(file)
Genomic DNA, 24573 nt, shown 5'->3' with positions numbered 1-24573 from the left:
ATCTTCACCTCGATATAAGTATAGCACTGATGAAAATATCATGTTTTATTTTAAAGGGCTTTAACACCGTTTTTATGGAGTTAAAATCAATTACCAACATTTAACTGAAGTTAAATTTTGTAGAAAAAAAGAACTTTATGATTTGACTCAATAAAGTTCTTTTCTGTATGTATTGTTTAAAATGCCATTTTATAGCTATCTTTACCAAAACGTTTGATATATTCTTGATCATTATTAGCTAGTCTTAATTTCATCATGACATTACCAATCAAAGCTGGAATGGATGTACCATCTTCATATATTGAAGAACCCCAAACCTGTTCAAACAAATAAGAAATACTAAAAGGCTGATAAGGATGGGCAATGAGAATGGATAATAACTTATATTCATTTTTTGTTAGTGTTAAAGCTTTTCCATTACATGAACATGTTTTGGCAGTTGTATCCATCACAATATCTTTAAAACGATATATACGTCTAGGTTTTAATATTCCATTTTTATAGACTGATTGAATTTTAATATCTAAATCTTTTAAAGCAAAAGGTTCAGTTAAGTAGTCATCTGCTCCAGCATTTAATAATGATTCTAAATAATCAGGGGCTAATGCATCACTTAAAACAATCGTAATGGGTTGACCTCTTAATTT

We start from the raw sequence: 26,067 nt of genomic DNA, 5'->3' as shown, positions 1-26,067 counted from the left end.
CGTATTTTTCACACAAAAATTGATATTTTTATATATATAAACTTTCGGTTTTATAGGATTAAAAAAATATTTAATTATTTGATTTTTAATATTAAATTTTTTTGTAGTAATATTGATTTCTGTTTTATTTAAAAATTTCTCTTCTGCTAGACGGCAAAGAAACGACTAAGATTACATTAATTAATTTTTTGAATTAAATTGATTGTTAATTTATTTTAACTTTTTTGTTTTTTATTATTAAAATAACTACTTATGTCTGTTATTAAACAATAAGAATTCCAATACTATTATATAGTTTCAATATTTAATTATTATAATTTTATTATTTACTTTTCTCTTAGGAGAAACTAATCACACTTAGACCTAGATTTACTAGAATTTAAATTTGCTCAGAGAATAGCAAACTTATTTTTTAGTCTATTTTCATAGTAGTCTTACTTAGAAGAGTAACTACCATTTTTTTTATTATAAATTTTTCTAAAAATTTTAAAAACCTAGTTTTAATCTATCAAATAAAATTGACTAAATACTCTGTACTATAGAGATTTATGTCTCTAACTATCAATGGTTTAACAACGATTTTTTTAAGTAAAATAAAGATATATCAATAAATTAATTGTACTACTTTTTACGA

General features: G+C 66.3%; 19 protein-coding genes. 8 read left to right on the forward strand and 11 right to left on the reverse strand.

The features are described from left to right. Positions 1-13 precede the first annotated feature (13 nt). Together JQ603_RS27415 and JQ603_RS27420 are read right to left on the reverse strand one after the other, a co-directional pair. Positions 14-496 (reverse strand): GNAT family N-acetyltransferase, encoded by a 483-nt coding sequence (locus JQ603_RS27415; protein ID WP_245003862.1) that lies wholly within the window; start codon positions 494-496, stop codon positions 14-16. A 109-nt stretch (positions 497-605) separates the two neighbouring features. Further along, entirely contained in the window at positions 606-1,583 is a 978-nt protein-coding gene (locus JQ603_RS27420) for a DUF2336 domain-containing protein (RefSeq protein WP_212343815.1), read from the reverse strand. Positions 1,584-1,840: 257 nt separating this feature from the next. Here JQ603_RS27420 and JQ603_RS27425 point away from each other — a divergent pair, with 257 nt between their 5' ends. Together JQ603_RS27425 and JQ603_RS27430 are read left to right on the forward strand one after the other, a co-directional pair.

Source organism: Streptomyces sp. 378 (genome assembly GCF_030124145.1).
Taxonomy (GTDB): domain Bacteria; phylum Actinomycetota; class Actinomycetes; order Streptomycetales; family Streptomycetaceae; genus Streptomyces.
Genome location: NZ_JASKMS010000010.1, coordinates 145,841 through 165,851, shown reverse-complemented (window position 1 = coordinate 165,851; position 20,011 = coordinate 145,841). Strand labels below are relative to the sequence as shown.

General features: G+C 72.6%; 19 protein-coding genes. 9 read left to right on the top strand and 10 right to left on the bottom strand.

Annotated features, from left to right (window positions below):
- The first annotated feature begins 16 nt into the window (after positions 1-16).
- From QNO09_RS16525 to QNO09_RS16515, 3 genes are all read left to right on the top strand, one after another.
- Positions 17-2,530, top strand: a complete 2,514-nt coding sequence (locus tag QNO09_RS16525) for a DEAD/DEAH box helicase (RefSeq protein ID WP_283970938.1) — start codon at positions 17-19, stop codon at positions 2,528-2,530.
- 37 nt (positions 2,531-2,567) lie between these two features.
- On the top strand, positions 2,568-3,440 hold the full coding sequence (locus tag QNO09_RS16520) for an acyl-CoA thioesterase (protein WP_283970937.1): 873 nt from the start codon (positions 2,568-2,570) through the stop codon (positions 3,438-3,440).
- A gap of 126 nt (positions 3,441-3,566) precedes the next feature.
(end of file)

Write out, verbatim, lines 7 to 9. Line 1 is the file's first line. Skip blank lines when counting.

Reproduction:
Source organism: Streptomyces sp. 378 (genome assembly GCF_030124145.1).
Taxonomy (GTDB): domain Bacteria; phylum Actinomycetota; class Actinomycetes; order Streptomycetales; family Streptomycetaceae; genus Streptomyces.
Genome location: NZ_JASKMS010000010.1, coordinates 145,841 through 165,851, shown reverse-complemented (window position 1 = coordinate 165,851; position 20,011 = coordinate 145,841). Strand labels below are relative to the sequence as shown.